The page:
Multicategory proximal support vector machine classifiers
 Machine Learning
, 2001
"... Abstract. Given a dataset, each element of which labeled by one of k labels, we construct by a very fast algorithm, a kcategory proximal support vector machine (PSVM) classifier. Proximal support vector machines and related approaches (Fung & Mangasarian, 2001; Suykens & Vandewalle, 1999) c ..."
Abstract

Cited by 29 (0 self)
 Add to MetaCart
Abstract. Given a dataset, each element of which labeled by one of k labels, we construct by a very fast algorithm, a kcategory proximal support vector machine (PSVM) classifier. Proximal support vector machines and related approaches (Fung & Mangasarian, 2001; Suykens & Vandewalle, 1999) can be interpreted as ridge regression applied to classification problems (Evgeniou, Pontil, & Poggio, 2000). Extensive computational results have shown the effectiveness of PSVM for twoclass classification problems where the separating plane is constructed in time that can be as little as two orders of magnitude shorter than that of conventional support vector machines. When PSVM is applied to problems with more than two classes, the well known onefromtherest approach is a natural choice in order to take advantage of its fast performance. However, there is a drawback associated with this onefromtherest approach. The resulting twoclass problems are often very unbalanced, leading in some cases to poor performance. We propose balancing the k classes and a novel Newton refinement modification to PSVM in order to deal with this problem. Computational results indicate that these two modifications preserve the speed of PSVM while often leading to significant test set improvement over a plain PSVM onefromtherest application. The modified approach is considerably faster than other onefromtherest methods that use conventional SVM formulations, while still giving comparable test set correctness.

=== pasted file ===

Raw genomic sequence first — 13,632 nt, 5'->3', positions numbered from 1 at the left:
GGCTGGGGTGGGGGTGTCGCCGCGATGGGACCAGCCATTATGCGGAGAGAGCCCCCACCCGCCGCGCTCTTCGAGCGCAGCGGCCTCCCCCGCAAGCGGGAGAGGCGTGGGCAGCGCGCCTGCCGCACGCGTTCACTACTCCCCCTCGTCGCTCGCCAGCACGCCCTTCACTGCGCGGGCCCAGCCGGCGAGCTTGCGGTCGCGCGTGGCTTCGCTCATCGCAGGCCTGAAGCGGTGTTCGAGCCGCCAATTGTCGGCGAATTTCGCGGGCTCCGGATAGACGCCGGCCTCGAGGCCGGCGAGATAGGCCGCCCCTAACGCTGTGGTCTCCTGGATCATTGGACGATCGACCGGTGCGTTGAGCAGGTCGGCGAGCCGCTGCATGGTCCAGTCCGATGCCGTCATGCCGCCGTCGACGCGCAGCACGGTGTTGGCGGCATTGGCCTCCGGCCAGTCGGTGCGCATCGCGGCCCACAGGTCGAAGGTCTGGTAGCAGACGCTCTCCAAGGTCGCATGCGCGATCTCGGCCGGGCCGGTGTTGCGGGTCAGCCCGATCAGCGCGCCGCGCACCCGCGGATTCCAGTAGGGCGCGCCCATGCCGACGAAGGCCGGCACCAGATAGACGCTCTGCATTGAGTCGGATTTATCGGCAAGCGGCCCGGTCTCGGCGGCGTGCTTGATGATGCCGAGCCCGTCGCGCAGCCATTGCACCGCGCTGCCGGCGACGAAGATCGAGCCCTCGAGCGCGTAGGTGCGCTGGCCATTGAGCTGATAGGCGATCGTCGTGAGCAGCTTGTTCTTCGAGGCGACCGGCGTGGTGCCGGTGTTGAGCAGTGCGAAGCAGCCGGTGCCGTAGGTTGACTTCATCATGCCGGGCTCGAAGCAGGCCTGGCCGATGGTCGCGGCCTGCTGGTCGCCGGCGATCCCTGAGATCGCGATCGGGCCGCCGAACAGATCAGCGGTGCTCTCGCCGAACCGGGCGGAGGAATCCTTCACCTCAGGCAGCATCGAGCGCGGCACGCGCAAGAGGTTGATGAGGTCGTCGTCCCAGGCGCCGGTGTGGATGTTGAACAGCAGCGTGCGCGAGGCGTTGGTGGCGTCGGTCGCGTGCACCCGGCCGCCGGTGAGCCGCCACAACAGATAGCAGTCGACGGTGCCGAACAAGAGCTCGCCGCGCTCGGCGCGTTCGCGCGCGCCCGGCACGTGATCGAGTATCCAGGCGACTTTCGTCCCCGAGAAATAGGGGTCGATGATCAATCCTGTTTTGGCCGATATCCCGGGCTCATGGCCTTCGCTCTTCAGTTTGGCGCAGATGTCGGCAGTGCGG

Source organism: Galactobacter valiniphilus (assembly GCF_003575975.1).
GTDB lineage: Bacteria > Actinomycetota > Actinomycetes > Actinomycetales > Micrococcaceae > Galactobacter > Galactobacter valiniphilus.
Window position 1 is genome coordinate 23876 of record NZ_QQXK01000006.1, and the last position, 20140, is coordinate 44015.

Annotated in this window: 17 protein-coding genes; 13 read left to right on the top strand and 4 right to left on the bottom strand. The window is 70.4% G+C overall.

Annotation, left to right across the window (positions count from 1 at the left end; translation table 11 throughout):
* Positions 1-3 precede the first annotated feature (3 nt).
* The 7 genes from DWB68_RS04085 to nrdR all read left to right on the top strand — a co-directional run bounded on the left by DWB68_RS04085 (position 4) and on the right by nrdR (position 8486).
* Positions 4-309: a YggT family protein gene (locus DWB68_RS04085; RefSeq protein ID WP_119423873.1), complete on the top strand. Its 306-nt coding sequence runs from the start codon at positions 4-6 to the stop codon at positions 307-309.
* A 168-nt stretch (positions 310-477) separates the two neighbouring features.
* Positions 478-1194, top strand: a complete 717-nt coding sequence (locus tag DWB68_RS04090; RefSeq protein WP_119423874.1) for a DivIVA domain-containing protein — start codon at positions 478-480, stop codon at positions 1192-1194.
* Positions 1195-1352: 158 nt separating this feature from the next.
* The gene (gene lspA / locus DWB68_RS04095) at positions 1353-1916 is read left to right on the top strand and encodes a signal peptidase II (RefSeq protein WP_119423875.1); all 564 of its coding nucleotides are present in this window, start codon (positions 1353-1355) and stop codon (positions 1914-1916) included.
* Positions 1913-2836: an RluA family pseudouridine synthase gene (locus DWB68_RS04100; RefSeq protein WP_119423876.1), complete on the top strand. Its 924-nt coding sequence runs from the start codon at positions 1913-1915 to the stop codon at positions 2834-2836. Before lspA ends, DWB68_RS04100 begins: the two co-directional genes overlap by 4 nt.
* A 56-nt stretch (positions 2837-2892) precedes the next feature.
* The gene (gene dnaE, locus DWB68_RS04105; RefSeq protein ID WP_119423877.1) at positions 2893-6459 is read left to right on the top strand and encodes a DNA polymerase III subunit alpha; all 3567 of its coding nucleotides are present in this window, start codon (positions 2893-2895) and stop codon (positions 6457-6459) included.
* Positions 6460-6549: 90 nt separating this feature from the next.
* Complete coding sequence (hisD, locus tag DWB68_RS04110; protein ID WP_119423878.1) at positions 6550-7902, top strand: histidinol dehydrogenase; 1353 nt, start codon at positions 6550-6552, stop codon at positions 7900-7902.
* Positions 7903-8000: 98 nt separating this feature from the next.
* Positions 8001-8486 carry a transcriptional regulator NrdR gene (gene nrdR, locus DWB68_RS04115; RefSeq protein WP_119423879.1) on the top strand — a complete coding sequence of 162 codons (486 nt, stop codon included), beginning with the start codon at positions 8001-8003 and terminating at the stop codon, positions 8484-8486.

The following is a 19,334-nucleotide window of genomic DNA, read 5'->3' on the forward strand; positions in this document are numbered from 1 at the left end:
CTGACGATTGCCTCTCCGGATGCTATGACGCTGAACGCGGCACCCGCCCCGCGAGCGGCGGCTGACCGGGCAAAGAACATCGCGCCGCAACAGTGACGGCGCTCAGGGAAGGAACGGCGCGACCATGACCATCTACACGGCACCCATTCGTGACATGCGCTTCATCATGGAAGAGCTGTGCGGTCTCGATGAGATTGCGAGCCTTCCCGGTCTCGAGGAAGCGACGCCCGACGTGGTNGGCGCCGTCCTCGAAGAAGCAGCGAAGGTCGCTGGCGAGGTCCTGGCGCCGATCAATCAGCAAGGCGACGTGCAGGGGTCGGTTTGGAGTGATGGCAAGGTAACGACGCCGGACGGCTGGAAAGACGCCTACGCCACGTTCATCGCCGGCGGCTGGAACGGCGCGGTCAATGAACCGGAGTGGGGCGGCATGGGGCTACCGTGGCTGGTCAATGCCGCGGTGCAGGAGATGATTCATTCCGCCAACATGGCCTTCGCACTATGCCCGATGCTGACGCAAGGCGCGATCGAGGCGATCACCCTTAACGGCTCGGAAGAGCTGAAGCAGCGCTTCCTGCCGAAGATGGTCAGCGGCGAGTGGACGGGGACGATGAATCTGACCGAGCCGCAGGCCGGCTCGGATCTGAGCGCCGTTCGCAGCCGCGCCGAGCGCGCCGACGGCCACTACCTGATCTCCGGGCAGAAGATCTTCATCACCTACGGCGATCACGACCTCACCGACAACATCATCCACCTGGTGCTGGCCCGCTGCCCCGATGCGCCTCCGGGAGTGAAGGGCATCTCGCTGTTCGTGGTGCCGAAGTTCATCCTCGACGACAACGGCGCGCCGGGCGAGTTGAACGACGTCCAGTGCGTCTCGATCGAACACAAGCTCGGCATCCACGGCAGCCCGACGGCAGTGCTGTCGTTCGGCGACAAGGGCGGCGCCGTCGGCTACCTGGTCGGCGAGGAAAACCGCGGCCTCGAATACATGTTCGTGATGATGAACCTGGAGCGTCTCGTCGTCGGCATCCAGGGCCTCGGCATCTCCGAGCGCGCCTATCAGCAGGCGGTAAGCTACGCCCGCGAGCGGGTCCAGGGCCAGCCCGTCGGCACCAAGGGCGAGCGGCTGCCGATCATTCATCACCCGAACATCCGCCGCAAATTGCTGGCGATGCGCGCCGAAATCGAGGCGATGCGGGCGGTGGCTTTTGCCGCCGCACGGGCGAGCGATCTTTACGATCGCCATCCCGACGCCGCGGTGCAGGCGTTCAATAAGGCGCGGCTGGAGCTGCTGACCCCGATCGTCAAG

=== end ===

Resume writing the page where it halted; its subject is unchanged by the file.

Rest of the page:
An Optimization Perspective on Kernel Partial Least Squares Regression
 Advances in Learning Theory: Methods, Models and Applications
, 2003
"... Abstract. This work provides a novel derivation based on optimization for the partial least squares (PLS) algorithm for linear regression and the kernel partial least squares (KPLS) algorithm for nonlinear regression. This derivation makes the PLS algorithm, popularly and successfully used for chem ..."
Abstract

Cited by 21 (4 self)
 Add to MetaCart
(Show Context)
Abstract. This work provides a novel derivation based on optimization for the partial least squares (PLS) algorithm for linear regression and the kernel partial least squares (KPLS) algorithm for nonlinear regression. This derivation makes the PLS algorithm, popularly and successfully used for chemometrics applications, more accessible to machine learning researchers. The work introduces Direct KPLS, a novel way to kernelize PLS based on direct factorization of the kernel matrix. Computational results and discussion illustrate the relative merits of KPLS and Direct KPLS versus closely related kernel methods such as support vector machines and kernel ridge regression. ∗ This work was supported by NSF grant number IIS9979860. Many thanks to Roman Rosipal, Nello Cristianini, and Johan Suykens for many helpful discussions on PLS and kernel methods, Sean Ekans from Concurrent Pharmaceutical for providing molecule descriptions for the Albumin data set, Curt Breneman and N. Sukumar for generating descriptors for the Albumin data, and Tony Van Gestel for an efficient Gaussian kernel
Efficient face detection by a cascaded supportvector machine expansion
 Royal Society of London Proceedings Series A, 460:3283–3297
, 2004
"... We describe a fast system for the detection and localization of human faces in images using a nonlinear Support Vector Machine. We approximate the decision surface in terms of a reduced set of expansion vectors and propose a cascaded evaluation which has the property that the full support vectors ex ..."
Abstract

Cited by 21 (2 self)
 Add to MetaCart
We describe a fast system for the detection and localization of human faces in images using a nonlinear Support Vector Machine. We approximate the decision surface in terms of a reduced set of expansion vectors and propose a cascaded evaluation which has the property that the full support vectors expansion is only evaluated on the facelike parts of the image, while the largest part of typical images is classified using a single expansion vector (simpler and more efficient classifier). The cascaded evaluation offers a thirtyfold speedup over an evaluation using the full set of reduced set vectors which itself already is thirty times faster than classification using all the support vectors.